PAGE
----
This morning, after months of delays, the Reserve Bank of Zimbabwe is finally embarking on its new ‘Bond Notes’ monetary experiment: the issuance of legal tender that is not currency (just a ‘pseudo-currency’ to prevent the externalisation of real currency).

So you know, this is not the only monetary phenomenon that is unfolding itself in the world right now:

  1. India is in the middle of un-fiating 86% of its money in circulation;
  2. There’s a new, almost-one-month-old cryptocurrency called Zcash, which has solved the problem of crypto-anonymity through the use of zero-knowledge proofs (#hocuspocus);
  3. Australia’s Citibank has announced that it will no longer accept the deposits of cash in its banks. Because why would a bank want to accept your money?
  4. Venezuela’s hyperinflation has meant that their largest bank note is now worth about $0.05 – which has led to a surge in electronic banking, and some generic cash-in-a-wheelbarrow photographs.
  5. Chinese speculators appear to have caused a pricing bubble in garlic-bulb futures.

Back to the bond notes

Here they are:

Zimbabwe's bond notes and coins guide

Here’s an extract from the RBZ announcement:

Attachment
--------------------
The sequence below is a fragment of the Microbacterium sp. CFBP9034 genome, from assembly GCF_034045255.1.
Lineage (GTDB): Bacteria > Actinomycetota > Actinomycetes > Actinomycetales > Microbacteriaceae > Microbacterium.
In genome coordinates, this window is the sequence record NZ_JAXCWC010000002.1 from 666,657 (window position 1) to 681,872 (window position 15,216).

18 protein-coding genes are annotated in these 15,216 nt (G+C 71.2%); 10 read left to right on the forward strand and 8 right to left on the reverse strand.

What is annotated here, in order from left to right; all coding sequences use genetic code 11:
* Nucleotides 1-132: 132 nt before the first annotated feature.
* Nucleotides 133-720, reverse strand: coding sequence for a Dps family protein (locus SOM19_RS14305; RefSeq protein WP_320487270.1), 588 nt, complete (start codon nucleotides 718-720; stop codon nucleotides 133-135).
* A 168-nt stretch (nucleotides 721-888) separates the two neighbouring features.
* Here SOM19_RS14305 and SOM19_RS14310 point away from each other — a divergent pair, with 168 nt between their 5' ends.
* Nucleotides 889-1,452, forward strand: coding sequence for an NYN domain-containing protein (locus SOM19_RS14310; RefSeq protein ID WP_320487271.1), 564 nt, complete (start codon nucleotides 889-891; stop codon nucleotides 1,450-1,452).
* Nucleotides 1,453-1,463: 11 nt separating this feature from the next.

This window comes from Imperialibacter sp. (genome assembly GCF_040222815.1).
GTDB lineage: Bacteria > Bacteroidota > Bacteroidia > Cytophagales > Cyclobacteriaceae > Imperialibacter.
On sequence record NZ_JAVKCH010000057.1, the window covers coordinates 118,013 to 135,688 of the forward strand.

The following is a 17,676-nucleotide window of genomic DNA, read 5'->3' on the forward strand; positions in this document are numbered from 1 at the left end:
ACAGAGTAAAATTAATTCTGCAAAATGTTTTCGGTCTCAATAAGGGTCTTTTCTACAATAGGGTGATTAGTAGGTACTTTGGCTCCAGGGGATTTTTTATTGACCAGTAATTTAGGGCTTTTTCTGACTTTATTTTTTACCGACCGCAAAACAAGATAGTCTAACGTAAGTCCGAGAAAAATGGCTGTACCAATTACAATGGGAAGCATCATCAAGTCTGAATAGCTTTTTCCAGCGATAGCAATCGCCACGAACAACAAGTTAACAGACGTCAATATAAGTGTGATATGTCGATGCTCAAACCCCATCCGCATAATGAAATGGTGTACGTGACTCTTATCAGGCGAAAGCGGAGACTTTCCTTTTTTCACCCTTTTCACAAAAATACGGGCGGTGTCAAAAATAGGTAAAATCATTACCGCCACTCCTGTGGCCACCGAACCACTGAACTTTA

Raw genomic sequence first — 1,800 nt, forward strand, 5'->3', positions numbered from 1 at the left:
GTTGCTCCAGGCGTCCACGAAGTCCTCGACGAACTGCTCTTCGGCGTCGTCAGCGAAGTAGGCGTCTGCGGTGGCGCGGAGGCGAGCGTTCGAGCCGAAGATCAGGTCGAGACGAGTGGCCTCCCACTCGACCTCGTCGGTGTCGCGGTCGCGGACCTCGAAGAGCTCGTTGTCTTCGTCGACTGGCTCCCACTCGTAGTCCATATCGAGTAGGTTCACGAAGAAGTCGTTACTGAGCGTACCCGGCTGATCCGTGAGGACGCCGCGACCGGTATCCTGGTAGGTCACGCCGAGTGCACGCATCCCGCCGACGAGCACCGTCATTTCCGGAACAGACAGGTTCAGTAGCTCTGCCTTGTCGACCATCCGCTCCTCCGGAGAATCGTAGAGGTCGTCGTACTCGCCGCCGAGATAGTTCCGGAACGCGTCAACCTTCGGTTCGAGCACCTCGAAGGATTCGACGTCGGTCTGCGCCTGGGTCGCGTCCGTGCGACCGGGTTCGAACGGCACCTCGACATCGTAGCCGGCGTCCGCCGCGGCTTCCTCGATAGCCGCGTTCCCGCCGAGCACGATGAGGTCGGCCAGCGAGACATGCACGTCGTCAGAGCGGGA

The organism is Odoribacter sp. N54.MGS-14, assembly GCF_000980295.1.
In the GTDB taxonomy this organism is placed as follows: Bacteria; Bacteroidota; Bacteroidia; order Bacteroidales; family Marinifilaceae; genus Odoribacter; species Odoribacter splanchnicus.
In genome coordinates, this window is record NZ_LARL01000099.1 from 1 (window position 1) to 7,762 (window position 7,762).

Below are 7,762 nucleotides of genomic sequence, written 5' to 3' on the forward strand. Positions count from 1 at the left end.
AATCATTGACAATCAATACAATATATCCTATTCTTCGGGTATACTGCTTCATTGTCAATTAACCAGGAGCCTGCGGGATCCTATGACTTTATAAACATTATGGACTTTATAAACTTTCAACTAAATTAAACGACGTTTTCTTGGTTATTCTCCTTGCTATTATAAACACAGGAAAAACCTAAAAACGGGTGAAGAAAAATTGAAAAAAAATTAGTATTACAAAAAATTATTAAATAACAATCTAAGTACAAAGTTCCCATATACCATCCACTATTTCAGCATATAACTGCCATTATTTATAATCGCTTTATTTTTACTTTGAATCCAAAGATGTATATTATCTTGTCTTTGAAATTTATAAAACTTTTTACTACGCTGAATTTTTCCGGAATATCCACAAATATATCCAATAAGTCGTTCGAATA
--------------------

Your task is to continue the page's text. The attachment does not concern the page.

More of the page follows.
The bond notes will be released into the market through normal banking channels in small denominations of $2 and $5 to fund export incentives of up to 5% which will be paid to exporters of goods and services and diaspora remittances. The initial release of bond notes shall be in an amount of $10 million in denominations of $2 and $2 million in $1 bond coins.

In line with the Bank’s thrust to promote a less cash society through the use of plastic money, withdrawal limits of bond notes have been set at a maximum of $50 per day and a maximum of $150 per week. This measure is in tandem with the objective of the Bank to release bond notes into the market on a measured basis which is critical to mitigate against abuse of bond notes.

Here’s a section that I have some questions about:

The Reserve Bank has engaged and agreed with the Retailers Association of Zimbabwe, fuel companies, representatives of the various business associations and the Consumer Council of Zimbabwe on the use and acceptability of bond notes as a medium of exchange in the country.

Here are those questions:

  1. Has the Reserve Bank engaged and agreed with the Police Force “on the use and acceptability of bond notes as a medium of exchange in the country”? And specifically, all those police officers that man all those roadblocks with spiked rods?
  2. Has the Reserve Bank engaged and agreed with the municipalities, public utilities and regulatory authorities “on the use and acceptability of bond notes as a medium of exchange in the country”?

Because the one big silver lining here should be the ability to pay both unreasonable spot fines and inexplicable rates bills in non-currency bank notes.

We shall have to see.


Rolling Alpha posts about finance, economics, and sometimes stuff that is only quite loosely related. Follow me on Twitter @RollingAlpha, or like my page on Facebook at Or both.